But if he is there out of vanity or shame or pressure from a stigmatizing culture or peers, than I can only wish that man the peace that eludes him. We who attempt to practice radical self-love seek to encourage acceptance and adoration of the body for what it is. In my personal version, this includes what my body is capable of physically, which is why I lift and practice calisthenics. But I’m careful to resist the urge to bend these activities towards a certain “look.”
It is not self-love to starve oneself for the sake of reaching a body fat percentage that is unnatural. It is not self-love to abuse the body under a barbell or over a treadmill, chasing higher numbers on these for smaller (or larger) ones on a scale or a ribbon of measuring tape. And it is is never self-love to chastise or shame those around us for nonconformity to beauty standards that do not line up with our conditioning.
We commit body terrorism against others and ourselves when we treat the body as a customizable machine without regard to its nature or inherent value. We are not cars to customize and compare with our peers and our media. There is no blue book for what constitutes a body worthy of love, except the one we develop for ourselves. For as long as there is still financial, cultural, and egotistical capital to be gained from a lack of consensus, the jury will probably remain out regarding what constitutes proper health and healthy action But the battle can be fought and won through acts of self-love and acceptance.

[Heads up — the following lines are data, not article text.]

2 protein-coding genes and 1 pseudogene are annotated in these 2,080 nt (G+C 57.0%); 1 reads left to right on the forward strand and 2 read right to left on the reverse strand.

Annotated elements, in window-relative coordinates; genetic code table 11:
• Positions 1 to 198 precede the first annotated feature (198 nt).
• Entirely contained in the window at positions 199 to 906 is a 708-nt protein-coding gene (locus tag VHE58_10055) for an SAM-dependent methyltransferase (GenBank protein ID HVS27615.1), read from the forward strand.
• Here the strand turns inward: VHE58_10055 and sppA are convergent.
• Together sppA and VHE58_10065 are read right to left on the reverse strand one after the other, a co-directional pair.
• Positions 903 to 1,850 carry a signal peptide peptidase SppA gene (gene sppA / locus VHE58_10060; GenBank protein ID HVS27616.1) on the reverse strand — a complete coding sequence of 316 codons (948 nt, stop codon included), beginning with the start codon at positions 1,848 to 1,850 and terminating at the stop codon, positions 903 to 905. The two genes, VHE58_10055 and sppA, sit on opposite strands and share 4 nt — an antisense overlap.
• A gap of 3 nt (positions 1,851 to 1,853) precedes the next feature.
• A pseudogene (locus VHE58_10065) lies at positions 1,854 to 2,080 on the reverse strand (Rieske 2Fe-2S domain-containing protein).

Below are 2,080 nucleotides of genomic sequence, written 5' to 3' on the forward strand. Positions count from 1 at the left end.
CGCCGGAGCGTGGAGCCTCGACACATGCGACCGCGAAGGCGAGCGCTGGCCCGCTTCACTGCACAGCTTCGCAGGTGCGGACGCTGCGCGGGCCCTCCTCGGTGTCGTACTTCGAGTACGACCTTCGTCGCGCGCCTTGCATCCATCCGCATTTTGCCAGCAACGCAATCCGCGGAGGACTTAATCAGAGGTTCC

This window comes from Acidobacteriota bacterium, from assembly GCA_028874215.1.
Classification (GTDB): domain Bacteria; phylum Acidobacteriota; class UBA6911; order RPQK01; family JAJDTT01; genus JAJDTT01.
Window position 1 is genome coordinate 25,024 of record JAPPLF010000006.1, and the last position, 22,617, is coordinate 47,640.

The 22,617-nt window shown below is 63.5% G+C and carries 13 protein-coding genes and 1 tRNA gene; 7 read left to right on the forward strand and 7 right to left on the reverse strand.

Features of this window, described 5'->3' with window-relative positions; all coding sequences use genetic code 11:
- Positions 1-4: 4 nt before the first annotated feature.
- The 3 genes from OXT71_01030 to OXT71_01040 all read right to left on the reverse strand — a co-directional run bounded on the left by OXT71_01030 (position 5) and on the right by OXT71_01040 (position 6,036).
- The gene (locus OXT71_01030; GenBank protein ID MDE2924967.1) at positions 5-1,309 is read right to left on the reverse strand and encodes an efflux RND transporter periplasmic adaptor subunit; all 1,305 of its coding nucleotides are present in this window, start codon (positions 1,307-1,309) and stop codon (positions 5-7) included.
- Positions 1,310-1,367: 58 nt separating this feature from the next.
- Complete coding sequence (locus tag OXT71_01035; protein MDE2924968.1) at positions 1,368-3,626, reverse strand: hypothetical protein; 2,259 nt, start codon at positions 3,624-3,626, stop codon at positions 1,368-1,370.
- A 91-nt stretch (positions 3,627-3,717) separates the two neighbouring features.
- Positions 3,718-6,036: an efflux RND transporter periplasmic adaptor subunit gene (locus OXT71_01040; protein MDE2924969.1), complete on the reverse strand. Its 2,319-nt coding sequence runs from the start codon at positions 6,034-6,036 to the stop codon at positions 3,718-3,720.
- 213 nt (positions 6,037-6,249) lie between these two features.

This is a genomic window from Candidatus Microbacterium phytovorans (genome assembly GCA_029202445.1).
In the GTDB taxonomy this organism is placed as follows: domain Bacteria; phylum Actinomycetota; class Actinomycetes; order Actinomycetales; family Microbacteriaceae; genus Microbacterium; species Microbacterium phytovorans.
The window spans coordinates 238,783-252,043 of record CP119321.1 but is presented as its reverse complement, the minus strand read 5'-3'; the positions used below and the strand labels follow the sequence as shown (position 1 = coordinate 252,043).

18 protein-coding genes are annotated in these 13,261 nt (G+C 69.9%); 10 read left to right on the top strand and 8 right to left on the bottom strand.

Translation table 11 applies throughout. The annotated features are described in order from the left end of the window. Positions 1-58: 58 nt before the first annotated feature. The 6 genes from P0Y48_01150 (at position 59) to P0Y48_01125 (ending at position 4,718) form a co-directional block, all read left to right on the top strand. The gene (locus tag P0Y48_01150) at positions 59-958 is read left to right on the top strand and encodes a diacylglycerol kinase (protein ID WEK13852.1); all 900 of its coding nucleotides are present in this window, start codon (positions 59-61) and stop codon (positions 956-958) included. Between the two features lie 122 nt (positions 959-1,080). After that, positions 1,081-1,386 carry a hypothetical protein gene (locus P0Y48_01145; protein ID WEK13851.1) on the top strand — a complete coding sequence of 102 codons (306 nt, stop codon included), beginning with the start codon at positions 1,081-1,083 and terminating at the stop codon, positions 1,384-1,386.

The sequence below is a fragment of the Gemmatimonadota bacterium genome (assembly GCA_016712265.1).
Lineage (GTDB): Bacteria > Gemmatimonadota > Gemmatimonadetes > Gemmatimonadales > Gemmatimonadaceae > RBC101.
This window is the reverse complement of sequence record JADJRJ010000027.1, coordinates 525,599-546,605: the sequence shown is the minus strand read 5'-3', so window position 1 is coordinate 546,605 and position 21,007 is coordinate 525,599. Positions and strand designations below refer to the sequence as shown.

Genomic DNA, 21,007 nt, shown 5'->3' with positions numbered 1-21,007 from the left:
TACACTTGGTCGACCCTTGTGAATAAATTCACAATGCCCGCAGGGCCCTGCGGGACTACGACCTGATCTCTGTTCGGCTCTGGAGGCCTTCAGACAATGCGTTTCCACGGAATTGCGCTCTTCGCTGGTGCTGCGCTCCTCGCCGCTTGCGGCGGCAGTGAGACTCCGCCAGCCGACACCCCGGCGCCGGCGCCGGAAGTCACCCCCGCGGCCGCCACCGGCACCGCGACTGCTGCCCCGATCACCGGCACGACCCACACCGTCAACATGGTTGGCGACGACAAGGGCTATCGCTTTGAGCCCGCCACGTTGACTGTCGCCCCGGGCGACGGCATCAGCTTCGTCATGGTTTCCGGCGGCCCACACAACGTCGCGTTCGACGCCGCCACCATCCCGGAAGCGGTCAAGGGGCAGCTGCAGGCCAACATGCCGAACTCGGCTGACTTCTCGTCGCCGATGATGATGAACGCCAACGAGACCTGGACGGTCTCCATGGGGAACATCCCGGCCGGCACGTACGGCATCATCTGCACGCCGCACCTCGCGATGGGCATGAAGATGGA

When we make peace with our bodies’ parameters in terms of appearance, we break through the mental barriers that a culture of healthism promotes. When we cherish our “imperfections” as the marks of well-lived life that they truly are, we can make kind decisions for our bodies that promote true health in both body and mind. When we love ourselves in this manner, we can also respect the autonomy of others and encourage the practice of self-love for all.
[Headline image: The photograph shows two men weightlifting. In the foreground is a black man with close-cropped hair and a short beard. He is wearing a gray and white top with a blue stripe on the side, along with a pair of black workout pants with a blue stripe down the seam. Next to him is a man of color dressed in the same attire.]